(Image Credit: Francesco D’Andria)
Archaeologists on a dig site in Turkey have found the guardians of the ‘Gate To Hell’ – two unique marble statues which once acted as a warning of a deadly cave in the ancient Phrygian city of Hierapolis, near Pamukkale.
Famously known as ‘Pluto’s Gate’, or Ploutonion in Greek, and Plutonium in Latin, the cave was believed to be a portal to the underworld in ancient Greco-Roman mythology. Francesco D’Andria, professor of classic archaeology at the University of Salento led the team which discovered the cave in March this year.
“The statues represent two mythological creatures,” D’Andria told Discovery News. “One depicts a snake, a clear symbol of the underworld, the other shows Kerberos, or Cerberus, the three-headed watchdog of hell in the Greek mythology.”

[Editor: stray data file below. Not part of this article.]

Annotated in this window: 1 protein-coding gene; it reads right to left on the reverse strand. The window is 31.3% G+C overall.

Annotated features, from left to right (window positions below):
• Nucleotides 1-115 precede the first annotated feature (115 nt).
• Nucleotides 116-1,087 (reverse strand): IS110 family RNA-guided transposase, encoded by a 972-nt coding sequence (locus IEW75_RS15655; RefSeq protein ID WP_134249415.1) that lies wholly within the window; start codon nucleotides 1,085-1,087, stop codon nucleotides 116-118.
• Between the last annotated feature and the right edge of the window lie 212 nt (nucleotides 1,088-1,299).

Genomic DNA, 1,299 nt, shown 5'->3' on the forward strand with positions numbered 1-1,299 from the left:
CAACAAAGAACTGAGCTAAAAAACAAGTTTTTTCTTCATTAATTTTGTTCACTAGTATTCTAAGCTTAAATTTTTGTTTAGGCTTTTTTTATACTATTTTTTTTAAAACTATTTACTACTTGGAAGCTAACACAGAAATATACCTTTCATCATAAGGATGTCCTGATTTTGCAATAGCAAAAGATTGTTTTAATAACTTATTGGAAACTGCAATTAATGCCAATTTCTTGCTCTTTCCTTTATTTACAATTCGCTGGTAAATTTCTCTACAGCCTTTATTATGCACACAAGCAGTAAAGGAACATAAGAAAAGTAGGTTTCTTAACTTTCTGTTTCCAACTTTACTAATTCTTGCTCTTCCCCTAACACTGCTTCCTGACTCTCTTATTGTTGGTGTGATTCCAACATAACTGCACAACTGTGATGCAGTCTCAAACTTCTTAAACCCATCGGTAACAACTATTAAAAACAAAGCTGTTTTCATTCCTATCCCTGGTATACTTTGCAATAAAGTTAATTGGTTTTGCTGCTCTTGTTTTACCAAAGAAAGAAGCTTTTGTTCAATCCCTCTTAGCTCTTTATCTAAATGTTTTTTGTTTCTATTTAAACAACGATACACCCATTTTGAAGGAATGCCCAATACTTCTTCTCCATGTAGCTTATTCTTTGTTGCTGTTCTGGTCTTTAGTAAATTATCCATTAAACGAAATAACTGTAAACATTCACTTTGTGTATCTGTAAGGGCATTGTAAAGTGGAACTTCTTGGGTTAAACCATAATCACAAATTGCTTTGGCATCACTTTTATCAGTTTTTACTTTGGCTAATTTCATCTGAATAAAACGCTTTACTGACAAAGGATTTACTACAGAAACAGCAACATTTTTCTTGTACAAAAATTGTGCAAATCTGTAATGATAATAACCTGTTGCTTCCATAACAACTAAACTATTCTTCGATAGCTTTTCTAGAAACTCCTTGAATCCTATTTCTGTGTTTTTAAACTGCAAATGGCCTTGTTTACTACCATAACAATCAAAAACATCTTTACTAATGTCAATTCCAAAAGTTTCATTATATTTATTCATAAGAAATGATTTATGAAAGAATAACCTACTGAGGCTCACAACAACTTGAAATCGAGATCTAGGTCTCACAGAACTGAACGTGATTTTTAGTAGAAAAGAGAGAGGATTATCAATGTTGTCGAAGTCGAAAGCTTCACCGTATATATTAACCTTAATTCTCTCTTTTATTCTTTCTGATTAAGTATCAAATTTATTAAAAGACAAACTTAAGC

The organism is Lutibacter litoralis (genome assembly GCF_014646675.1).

The snake statue is coiled onto itself looking threatening to trespassers who dare enter the cave, and the 4 foot tall Kerberos/Cerberus statue represents a Kangal, an Anatolian shepherd dog. The two statues were found by archaeologists as they excavated the area further in March, and it also included an inscription dedicated to Pluto and Kore – the Gods of the Underworld.
Further study of the cave revealed the truth to the original mythology, where Strabo states:
“This space is full of a vapor so misty and dense that one can scarcely see the ground. Any animal that passes inside meets instant death,” the Greek geographer Strabo (64-63 B.C. to about 24 A.D.) wrote about the site.
“I threw in sparrows and they immediately breathed their last and fell,” he added.
During the excavation, Strabo’s account was confirmed, as they found several dead insects and birds, instantly being killed by carbon dioxide fumes.
Check out the full story here at Discovery News.